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Show the InDesign Notes Tool Some Love!

I use InDesign’s notes feature all the time, at least a few dozen times per day. I fill my InDesign documents with notes for my clients, asking for information, photos, or to clarify an issue.

I love Notes! Do you?

I use notes so frequently that I even created a custom keyboard shortcut for “Convert to Note.”

Convert to Note: Custom Keyboard Shortcut!

My notes are my primary way of communicating with my clients, keeping my questions/comments in context in the PDF drafts that I send them. But you may be wondering how InDesign notes translate into PDF notes. There are two ways this can be accomplished.

Option 1: Using InCopy

Bob Levine wrote a great article about there here.

But why must we use InCopy and not InDesign? Believe it or not, InDesign does not have this function! It astounds me that InCopy has a much-needed function that InDesign does not. But more on that rant in a bit…

Option 2: PDFStickies

The second option for converting InDesign Notes to PDF sticky notes is a fabulous plug-in called PDFStickies. This plug-in adds the capability to export your InDesign Notes as PDF sticky notes! It’s simple and ingenious. It should have been included in InDesign to begin with.

True story…

Years ago (before PDFStickies), I wanted so much to have my PDF sticky notes in context, in the correct spot on every page, that I would add them manually in Acrobat. Take a look at this screenshot for example. While I was preparing each InDesign document, I used to make dozens of these on a blank PDF! After InDesign was done exporting my document, I would manually cut and paste each sticky note onto the correct page number (as indicated at the top of each sticky note). But now I no longer need to do this manually. PDF Stickies has saved me countless hours and I am so grateful for it.

The old workaround for adding PDF notes in context

But back to InCopy…

The ability to export notes as PDF sticky notes already exists with InCopy. So why do I not just use InCopy? The reason is because InCopy cannot open an InDesign book. My technical manuals contain about 50 different documents, all housed within an InDesign book file (INDB) and I need to be able to open the entire book and export a single PDF…So I use InDesign. Besides, even if InCopy could open an InDesign book, it would seem pretty silly to me to have to switch programs just to access a single feature of much less robust editing program.

Exporting notes to PDF sticky notes should be incorporated into InDesign!

Recently, I attended CreativePro Week and was able to sit down with a couple of InDesign engineers. I showed them my dilemma and explained why I feel so strongly that InDesign should have the ability to export Notes as PDF sticky notes. Interestingly, some people may feel that Notes are an editorial function, and therefore should go only in the editorial sibling of InDesign, which is InCopy. That’s the idea of an InDesign-InCopy workflow, right? The editors can write text and the graphics designers can lay out the document and have control of the pictures…?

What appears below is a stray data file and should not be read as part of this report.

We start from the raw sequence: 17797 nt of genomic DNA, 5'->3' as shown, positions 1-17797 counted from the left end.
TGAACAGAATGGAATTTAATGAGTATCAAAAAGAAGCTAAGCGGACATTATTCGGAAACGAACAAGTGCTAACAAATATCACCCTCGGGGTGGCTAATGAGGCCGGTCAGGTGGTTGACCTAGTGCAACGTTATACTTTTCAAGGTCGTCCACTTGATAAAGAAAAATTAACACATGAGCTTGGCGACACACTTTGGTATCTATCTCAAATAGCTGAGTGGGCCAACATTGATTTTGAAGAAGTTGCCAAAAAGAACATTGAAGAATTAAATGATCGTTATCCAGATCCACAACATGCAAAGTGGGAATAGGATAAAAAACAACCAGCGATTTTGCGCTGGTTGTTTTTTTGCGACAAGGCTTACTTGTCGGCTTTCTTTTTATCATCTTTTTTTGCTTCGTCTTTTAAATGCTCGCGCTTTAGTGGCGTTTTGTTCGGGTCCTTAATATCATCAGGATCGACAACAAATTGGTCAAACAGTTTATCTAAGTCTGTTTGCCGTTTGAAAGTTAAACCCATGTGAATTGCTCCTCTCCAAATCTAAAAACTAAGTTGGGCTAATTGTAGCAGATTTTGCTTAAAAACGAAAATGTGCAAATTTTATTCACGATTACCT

In my experience, that is rarely the case. Many InDesign users are writers and editors, as well as designers. We communicate our information not just with objects and graphics, but with words and stories. We are often responsible for the editorial and technical content of the documents we design. Or to put it another way, as editors, we are also responsible for the layout and graphics of the documents we write.

I am familiar with the InCopy workflow, and I understand the concept of an “editor” (InCopy user) checking out a story, and when that happens, the designer (InDesign user) cannot edit the text. It allows multiple people to concurrently work on various parts of the document. But like most InDesign users, I am not in an InCopy workflow. From a practical standpoint, I own everything in the document. All the graphics, all the stories, all the content, every bit of it. I am the editor, and should have access to all the editorial function in the program in which I am doing my editing.  I should be able to export my notes as PDF sticky notes, right from InDesign. Which leads me to my next question.

Why don’t more InDesign users use notes?

A recent poll here at InDesignSecrets asked the question: Which of these InDesign Tools do you actually use? The Notes tool got the fewest votes!

Useless InDesign Tool Poll Results

David and Anne-Marie discussed this in a recent InDesignSecrets podcast. The poll question was “Which of these InDesign features do you actually use in real work?” But the options were all tools. Now admittedly, I’ve never used the InDesign Notes tool. It’s totally pointless. But I use the Notes feature every day. And personally, I think it deserves more attention.

Why aren’t InDesign notes improved?

An Adobe engineer told me recently that not many people use the InDesign notes. Well why would they? They’re just not that great.

Their capabilities seem to be primarily aimed at users of InDesign-InCopy workflows; and I suspect that proportionally, that is not a huge segment of InDesign users.